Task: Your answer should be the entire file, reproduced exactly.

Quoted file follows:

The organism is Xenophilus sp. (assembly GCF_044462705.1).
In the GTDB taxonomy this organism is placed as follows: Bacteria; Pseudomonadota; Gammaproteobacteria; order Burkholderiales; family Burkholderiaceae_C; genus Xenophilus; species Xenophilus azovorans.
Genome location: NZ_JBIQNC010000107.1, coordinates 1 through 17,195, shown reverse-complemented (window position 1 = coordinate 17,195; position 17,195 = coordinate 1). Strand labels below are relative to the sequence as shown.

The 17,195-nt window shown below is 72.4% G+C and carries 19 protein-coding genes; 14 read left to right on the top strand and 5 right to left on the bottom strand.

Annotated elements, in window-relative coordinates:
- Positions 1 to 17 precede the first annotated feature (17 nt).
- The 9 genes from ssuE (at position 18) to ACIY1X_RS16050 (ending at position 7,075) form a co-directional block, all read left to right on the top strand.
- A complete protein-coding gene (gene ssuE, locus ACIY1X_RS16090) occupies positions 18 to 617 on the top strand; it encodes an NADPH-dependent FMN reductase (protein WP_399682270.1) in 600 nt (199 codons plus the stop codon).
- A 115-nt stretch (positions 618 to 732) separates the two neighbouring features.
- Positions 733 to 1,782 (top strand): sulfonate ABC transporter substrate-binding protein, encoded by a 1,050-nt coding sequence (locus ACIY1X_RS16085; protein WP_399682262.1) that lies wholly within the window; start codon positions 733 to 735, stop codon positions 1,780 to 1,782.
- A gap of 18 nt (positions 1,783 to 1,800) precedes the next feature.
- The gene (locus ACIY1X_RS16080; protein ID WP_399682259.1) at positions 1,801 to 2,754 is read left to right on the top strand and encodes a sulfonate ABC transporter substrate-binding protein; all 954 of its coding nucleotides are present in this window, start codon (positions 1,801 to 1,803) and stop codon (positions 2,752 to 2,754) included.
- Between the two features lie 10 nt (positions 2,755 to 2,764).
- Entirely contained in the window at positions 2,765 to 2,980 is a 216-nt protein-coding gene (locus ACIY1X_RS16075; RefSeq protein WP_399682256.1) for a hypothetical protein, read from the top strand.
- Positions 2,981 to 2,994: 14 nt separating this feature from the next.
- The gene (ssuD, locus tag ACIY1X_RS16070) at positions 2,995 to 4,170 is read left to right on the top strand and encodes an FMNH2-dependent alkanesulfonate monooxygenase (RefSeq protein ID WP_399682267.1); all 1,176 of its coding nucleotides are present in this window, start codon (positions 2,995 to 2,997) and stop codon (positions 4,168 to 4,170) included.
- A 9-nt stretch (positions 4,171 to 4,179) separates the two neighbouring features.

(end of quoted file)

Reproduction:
The organism is Xenophilus sp. (assembly GCF_044462705.1).
In the GTDB taxonomy this organism is placed as follows: Bacteria; Pseudomonadota; Gammaproteobacteria; order Burkholderiales; family Burkholderiaceae_C; genus Xenophilus; species Xenophilus azovorans.
Genome location: NZ_JBIQNC010000107.1, coordinates 1 through 17,195, shown reverse-complemented (window position 1 = coordinate 17,195; position 17,195 = coordinate 1). Strand labels below are relative to the sequence as shown.

The 17,195-nt window shown below is 72.4% G+C and carries 19 protein-coding genes; 14 read left to right on the top strand and 5 right to left on the bottom strand.

Annotated elements, in window-relative coordinates:
- Positions 1 to 17 precede the first annotated feature (17 nt).
- The 9 genes from ssuE (at position 18) to ACIY1X_RS16050 (ending at position 7,075) form a co-directional block, all read left to right on the top strand.
- A complete protein-coding gene (gene ssuE, locus ACIY1X_RS16090) occupies positions 18 to 617 on the top strand; it encodes an NADPH-dependent FMN reductase (protein WP_399682270.1) in 600 nt (199 codons plus the stop codon).
- A 115-nt stretch (positions 618 to 732) separates the two neighbouring features.
- Positions 733 to 1,782 (top strand): sulfonate ABC transporter substrate-binding protein, encoded by a 1,050-nt coding sequence (locus ACIY1X_RS16085; protein WP_399682262.1) that lies wholly within the window; start codon positions 733 to 735, stop codon positions 1,780 to 1,782.
- A gap of 18 nt (positions 1,783 to 1,800) precedes the next feature.
- The gene (locus ACIY1X_RS16080; protein ID WP_399682259.1) at positions 1,801 to 2,754 is read left to right on the top strand and encodes a sulfonate ABC transporter substrate-binding protein; all 954 of its coding nucleotides are present in this window, start codon (positions 1,801 to 1,803) and stop codon (positions 2,752 to 2,754) included.
- Between the two features lie 10 nt (positions 2,755 to 2,764).
- Entirely contained in the window at positions 2,765 to 2,980 is a 216-nt protein-coding gene (locus ACIY1X_RS16075; RefSeq protein WP_399682256.1) for a hypothetical protein, read from the top strand.
- Positions 2,981 to 2,994: 14 nt separating this feature from the next.
- The gene (ssuD, locus tag ACIY1X_RS16070) at positions 2,995 to 4,170 is read left to right on the top strand and encodes an FMNH2-dependent alkanesulfonate monooxygenase (RefSeq protein ID WP_399682267.1); all 1,176 of its coding nucleotides are present in this window, start codon (positions 2,995 to 2,997) and stop codon (positions 4,168 to 4,170) included.
- A 9-nt stretch (positions 4,171 to 4,179) separates the two neighbouring features.